November 2002 Selling Stock

Posted on 11/1/2002 by Jim Pickerell | Printable Version | Comments (0)



Volume 13, Number 2

©2002 Jim Pickerell - SELLING STOCK is written and
published by Jim
Pickerell six times a year. The annual subscription rate is $120.00 to have the printed
version mailed to you. The on-line version is $100.00 per year. Subscriptions may be
obtained by writing Jim Pickerell, 10319 Westlake Drive, Suite 162, Bethesda, MD 20817, phone 301-251-0720, fax 301-309-0941, e-mail: All rights

are reserved and no information contained herein may be reporduced in any
manner whatsoever without written permission of the editor. Jim Pickerell is also
co-owner of Stock Connection, a stock agency. In addition, he is co-author
with Cheryl Pickerell of Negotiating Stock Photo Prices, a guide to pricing
stock photo usages.

Thought For The Month

When you look for the worst you will find it every time. A positive attitude is a
decision you make moment by moment.


Getty Gives Photographers New Option

September 27, 2002 (Story 506) - For years one of the major photographer
complaints with Getty Images has been that their editing has been too tight and that
many images customers would be willing to purchase are not made available online.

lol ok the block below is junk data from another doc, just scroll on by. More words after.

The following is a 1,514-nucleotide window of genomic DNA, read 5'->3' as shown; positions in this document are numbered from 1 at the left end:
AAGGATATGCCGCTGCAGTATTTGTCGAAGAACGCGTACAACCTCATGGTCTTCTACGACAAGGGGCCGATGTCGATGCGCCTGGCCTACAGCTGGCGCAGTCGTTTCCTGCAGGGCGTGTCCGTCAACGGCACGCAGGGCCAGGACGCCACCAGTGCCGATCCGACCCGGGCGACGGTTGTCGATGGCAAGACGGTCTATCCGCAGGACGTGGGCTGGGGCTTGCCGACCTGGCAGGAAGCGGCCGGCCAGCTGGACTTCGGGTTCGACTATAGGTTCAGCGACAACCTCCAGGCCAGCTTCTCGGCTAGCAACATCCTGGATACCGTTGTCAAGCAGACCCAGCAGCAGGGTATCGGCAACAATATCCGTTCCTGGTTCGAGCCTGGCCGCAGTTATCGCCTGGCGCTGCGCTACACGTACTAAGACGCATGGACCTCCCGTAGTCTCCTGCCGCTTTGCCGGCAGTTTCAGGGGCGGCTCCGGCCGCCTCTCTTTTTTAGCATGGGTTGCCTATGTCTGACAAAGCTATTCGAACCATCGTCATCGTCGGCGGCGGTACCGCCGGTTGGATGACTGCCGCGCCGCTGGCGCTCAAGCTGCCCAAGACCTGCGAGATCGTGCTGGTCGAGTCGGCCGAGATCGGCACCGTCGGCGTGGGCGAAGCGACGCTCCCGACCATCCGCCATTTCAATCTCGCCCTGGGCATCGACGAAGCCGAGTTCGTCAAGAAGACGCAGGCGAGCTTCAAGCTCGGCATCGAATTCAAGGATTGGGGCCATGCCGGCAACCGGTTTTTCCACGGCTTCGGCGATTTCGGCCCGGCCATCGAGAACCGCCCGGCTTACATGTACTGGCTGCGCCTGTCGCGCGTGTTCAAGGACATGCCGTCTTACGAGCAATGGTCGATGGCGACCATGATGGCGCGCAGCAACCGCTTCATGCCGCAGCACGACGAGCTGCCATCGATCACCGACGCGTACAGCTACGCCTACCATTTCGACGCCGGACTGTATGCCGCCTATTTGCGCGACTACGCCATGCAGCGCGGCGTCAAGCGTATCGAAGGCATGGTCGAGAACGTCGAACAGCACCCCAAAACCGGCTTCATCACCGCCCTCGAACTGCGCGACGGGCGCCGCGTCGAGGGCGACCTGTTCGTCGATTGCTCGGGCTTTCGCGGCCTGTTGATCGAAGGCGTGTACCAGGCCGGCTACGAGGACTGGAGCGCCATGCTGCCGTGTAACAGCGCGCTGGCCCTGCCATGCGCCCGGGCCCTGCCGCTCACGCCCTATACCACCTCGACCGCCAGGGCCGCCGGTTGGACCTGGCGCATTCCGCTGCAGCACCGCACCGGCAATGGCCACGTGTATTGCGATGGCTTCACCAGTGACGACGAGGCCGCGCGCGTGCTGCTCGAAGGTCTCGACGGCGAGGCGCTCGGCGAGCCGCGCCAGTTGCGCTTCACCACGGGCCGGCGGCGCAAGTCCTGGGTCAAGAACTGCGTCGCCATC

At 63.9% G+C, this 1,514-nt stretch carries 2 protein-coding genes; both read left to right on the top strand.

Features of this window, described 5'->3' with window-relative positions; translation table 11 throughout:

In response to this concern Getty has launched "Photographer's Choice", a new way for
Getty Images photographers to get images online. In August Getty set aside 2000 online
slots and allowed photographers, already under contract, to purchase a block of 5 or
10 of these slots for $75.00 per slot. The photographers can submit any images they
want, even images that might have been previously rejected by one of the Getty brands,
and they will be put online as part of Photographer's Choice. No photographer was
allowed to purchase more than 10 slots in this initial offering.

Photographer's Choice contracts were posted for review in early August, and were
available for download on Tuesday, August 27. One week later, photographers were
informed that every slot had been filled, and then some. The company agreed to accept
all contracts that were received within a week of August 27th, even though this
brought in hundreds of additional images over the 2000 originally allotted. Getty
expects to make more slots available early next year.


One of the incentives offered to photographers is that customers will be able to
search the "Photographer's Choice" brand just like any other Getty brand. Some
photographers think that art directors will search the Photographer's Choice section